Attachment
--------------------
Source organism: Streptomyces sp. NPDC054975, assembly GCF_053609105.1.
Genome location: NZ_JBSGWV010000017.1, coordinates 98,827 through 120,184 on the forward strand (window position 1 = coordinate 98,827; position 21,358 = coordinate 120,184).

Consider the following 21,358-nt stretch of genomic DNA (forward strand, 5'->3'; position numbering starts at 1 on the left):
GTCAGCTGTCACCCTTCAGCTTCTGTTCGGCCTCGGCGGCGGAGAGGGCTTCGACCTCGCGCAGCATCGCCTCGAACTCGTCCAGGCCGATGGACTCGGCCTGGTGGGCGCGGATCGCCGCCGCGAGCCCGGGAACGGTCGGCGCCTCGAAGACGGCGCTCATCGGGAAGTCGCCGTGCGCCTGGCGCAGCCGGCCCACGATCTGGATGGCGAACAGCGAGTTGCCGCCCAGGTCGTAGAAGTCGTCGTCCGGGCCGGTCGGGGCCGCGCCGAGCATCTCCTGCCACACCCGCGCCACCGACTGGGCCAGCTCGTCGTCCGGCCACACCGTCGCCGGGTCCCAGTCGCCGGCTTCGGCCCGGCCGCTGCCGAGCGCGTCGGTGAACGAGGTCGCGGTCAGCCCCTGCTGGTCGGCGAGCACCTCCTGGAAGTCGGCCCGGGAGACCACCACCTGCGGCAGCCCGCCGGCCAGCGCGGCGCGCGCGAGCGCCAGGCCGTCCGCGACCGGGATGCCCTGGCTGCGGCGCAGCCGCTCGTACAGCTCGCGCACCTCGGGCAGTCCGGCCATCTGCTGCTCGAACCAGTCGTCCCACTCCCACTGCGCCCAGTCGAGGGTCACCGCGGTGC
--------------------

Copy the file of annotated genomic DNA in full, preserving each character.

Source organism: Streptomyces sp. NPDC054975, assembly GCF_053609105.1.
Genome location: NZ_JBSGWV010000017.1, coordinates 98,827 through 120,184 on the forward strand (window position 1 = coordinate 98,827; position 21,358 = coordinate 120,184).

Consider the following 21,358-nt stretch of genomic DNA (forward strand, 5'->3'; position numbering starts at 1 on the left):
GTCAGCTGTCACCCTTCAGCTTCTGTTCGGCCTCGGCGGCGGAGAGGGCTTCGACCTCGCGCAGCATCGCCTCGAACTCGTCCAGGCCGATGGACTCGGCCTGGTGGGCGCGGATCGCCGCCGCGAGCCCGGGAACGGTCGGCGCCTCGAAGACGGCGCTCATCGGGAAGTCGCCGTGCGCCTGGCGCAGCCGGCCCACGATCTGGATGGCGAACAGCGAGTTGCCGCCCAGGTCGTAGAAGTCGTCGTCCGGGCCGGTCGGGGCCGCGCCGAGCATCTCCTGCCACACCCGCGCCACCGACTGGGCCAGCTCGTCGTCCGGCCACACCGTCGCCGGGTCCCAGTCGCCGGCTTCGGCCCGGCCGCTGCCGAGCGCGTCGGTGAACGAGGTCGCGGTCAGCCCCTGCTGGTCGGCGAGCACCTCCTGGAAGTCGGCCCGGGAGACCACCACCTGCGGCAGCCCGCCGGCCAGCGCGGCGCGCGCGAGCGCCAGGCCGTCCGCGACCGGGATGCCCTGGCTGCGGCGCAGCCGCTCGTACAGCTCGCGCACCTCGGGCAGTCCGGCCATCTGCTGCTCGAACCAGTCGTCCCACTCCCACTGCGCCCAGTCGAGGGTCACCGCGGTGC